As Venetian Snares, Canadian producer Aaron Funk has long been interested in the possibilities of grating audio, claustrophobic arrangements, and unnerving melodic themes. His vast output of sonic explorations stretches all the way back to the late '90s and boasts some 50 or so releases. It is also patently restless and somewhat lopsided; even when Funk hits his stride in the world of glitchy, mutated breakbeat and jungle (see: Winter in the Belly of a Snake, Huge Chrome Cylinder Box Unfolding, Detrimentalist), he always veers toward a new tangent—like, say, fucking with classical music, gabber, or reggae—that yields entirely mixed results. The Fool the Detector EP (his third release in under a year) is a brief coalescence of Venetian Snares' various stylistic proclivities, which is to say that it's just as frantic and uneven as his discography on the whole. Read more »
Next week, Floating Points' and Alexander Nut's' Eglo imprint will be celebrating its third birthday with a night of music at London's legendary Fabric nightclub and has tapped one of its flagship artists, ARP 101, for a new track to help spread the word. As always, the funky Brit delivers, this time with "Mystery Man," a track full of broken breaks, space-age synths, and just enough completely incomprehensible vocal chops to keep things moving. If you're lucky enough to find yourself anywhere near London on Thursday, March 8, then we advise you make your way to Fabric, as Eglo's third birthday party is set to feature a live set from ARP 101, the Eglo Live Band (featuring Fatima), DJ sets by Alexander Nut and Funkineven, the premiere of Floating Points' brand new live show, and—amazingly enough—a rare guest appearance by Detroit's DJ Dez/Andres. For more info and to grab tickets for the event, head here.
NYC label Throne of Blood will soon be releasing the debut solo effort from one of its owners, DJ Druzz vs. Omega Mus. Believe it or not, that's the peculiar moniker by which The Rapture's Gabriel Andruzzi has elected to be known. Read more »
After first appearing on Enchufada with the excellent "Getting Mine" single back in 2010, London producer T. Williams will be returning to the label with a new EP later this month, Can We (artwork above). While the six-track release is said to be "eclectic," "Malfunction" seems aligned with the kind of sharply crafted, dancefloor-aimed productions Williams has steadily impressed us with over the past two years. The tune finds the British beatmaker marrying the vocal-heavy approach of past songs like "Heartbeat" with the harder-edged, low-end-heavy sounds of his more recent singles, yet the unexpected combination does nothing to mitigate the impact; if anything, it enhances the track's club-heater potential. You can check the full tracklist for the forthcoming EP, which drops March 19, after the jump. (via Spin) Read more »
Mountain rave. That's the term one-time Pit Er Pat co-founder Butchy Fuego has conjured up to describe the music he's creating for his new solo project, San Gabriel. After several years spent largely in the background, drumming with the likes of Boredoms, Nite Jewel, Lucky Dragons, and Rainbow Arabia while also jumping in the studio with a diverse array of artists like Julia Holter, Sun Araw, These Are Powers, and Nguzunguzu, Fuego will be striking out on his own with VOLFE, the debut San Gabriel LP that's scheduled to drop in May via the rapidly expanding Time No Place imprint. "Gore Text" is the first taste of what San Gabriel has to offer, and it's an ominously lurching production powered by cinematic melodies, thick bass tones, stuttering drum patterns, and spooky vibes. Listening to the track, Fuego's time spent with Nguzunguzu is readily apparent, although the music of San Gabriel is less manic—albeit no less weird—than that of his friends in the Fade to Mind-affiliated duo. This weekend, San Gabriel will be making its live debut in Palm Springs as part of the Time No Place: Label Weekend at the Ace Hotel. If the rest of his tunes sound anything like "Gore Text," people will be hitting the road and heading to the desert in droves.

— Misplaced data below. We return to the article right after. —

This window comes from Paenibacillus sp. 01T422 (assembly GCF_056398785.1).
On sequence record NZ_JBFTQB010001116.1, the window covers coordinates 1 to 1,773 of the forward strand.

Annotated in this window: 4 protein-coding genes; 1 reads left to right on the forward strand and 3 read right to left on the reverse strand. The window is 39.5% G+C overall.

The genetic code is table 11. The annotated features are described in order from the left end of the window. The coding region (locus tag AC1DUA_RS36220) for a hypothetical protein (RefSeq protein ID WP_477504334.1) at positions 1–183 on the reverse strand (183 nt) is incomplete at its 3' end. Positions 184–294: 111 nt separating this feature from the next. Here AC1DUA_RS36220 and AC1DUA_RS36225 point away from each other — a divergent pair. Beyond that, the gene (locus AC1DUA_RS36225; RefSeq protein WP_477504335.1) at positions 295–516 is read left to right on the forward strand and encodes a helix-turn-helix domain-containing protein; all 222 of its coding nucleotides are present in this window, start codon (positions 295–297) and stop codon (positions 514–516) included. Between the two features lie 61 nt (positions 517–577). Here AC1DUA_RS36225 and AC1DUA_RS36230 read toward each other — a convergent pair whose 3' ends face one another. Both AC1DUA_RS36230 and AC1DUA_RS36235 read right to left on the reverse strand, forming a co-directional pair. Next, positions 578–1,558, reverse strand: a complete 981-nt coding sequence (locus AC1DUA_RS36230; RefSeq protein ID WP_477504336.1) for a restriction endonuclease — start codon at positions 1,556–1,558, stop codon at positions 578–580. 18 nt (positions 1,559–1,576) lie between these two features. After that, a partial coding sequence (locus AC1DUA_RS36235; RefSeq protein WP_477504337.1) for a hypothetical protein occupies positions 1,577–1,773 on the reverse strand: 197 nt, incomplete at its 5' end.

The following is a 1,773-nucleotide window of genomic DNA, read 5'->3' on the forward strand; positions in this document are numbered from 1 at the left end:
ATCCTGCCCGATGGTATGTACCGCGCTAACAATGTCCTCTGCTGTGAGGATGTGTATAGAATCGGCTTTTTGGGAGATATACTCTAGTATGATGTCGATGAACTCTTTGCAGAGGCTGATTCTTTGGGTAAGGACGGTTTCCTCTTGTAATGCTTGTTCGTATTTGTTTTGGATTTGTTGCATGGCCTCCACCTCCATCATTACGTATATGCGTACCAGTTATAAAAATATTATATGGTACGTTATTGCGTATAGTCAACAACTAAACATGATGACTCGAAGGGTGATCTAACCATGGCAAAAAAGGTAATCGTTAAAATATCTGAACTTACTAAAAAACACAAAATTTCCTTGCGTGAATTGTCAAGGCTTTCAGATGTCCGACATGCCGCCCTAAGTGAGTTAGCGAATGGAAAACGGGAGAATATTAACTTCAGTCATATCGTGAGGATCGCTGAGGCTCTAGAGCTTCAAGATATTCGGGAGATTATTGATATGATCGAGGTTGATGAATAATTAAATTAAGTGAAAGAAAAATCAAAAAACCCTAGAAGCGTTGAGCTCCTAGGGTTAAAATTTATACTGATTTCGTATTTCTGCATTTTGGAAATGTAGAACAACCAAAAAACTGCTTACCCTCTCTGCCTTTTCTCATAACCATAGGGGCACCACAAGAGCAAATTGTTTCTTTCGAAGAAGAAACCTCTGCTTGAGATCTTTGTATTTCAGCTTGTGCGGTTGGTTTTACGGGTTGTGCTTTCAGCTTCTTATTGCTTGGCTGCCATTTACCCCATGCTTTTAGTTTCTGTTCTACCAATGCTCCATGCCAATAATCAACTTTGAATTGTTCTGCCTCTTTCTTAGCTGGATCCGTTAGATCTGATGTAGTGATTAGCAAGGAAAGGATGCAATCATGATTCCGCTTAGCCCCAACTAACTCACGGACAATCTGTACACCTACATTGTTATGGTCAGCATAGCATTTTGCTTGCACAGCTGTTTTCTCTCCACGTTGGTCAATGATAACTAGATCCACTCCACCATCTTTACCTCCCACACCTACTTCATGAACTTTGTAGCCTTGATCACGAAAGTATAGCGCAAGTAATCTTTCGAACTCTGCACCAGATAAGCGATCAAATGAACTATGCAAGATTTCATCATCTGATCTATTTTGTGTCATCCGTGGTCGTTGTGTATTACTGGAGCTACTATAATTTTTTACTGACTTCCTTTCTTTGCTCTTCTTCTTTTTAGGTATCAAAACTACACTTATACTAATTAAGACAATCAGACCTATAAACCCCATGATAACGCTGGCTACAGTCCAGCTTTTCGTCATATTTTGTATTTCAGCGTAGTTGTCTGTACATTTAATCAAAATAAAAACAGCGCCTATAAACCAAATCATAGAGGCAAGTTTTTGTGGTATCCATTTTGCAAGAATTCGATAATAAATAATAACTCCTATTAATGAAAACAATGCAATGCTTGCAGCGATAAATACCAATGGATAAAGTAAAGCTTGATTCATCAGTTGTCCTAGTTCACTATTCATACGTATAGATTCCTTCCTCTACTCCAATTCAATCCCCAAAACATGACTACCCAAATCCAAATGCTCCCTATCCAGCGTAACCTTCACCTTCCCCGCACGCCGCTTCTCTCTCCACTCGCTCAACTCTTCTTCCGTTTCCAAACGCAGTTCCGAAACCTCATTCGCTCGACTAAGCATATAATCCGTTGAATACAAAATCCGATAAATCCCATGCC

Next week, Vancouver duo Humans will release the Traps EP, the debut offering from the newly launched Hybridity label. (For those taking notes at home, the folks at Hybridity are also behind Vancouver's New Forms Festival, which we visited—and thoroughly enjoyed—last year.) Now, the Hybridity team has stepped into the label game, and has elected to introduce itself by passing along this remix of first single "De Ciel." The original version—which can be streamed/downloaded here—pairs the slightly gravelly vocals of Humans' Robbie Slade with gliding synth melodies, a subtle 4/4 rhythm, and a bouncy bassline. It's a bit reminiscent of Junior Boys, though the vocals ultimately give the music a different sort of vibe. Here, we have an alternate take on "De Ciel" from Vancouver bass patron Max Ulis, who utilizes only warped remnants of Slade's vocals while constructing something deeper, a production punctuated by vaguely Eastern melodies, clacking percussion, and punchy bass stabs. It's an impressive first outing for the young imprint, one that's been enhanced by the remix's accompanying video, a clip assembled by Hybridity founder Malcolm Levy and described as, "a collection of other-frames footage shot in Istanbul, New York, Sao Paulo, Vancouver, and Tofino." The video can be viewed after the jump. Read more »
Earlier this week, Radio 1 announced changes to its Thursday night In New DJs We Trust programming, which showcases club DJs each week from 9-10 p.m. GMT. New faces to the program include Mosca, Julio Bashmore, B. Traits, and Jordan Suckley, who will rotate appearances in the time slot for the next 36 weeks. Read more »
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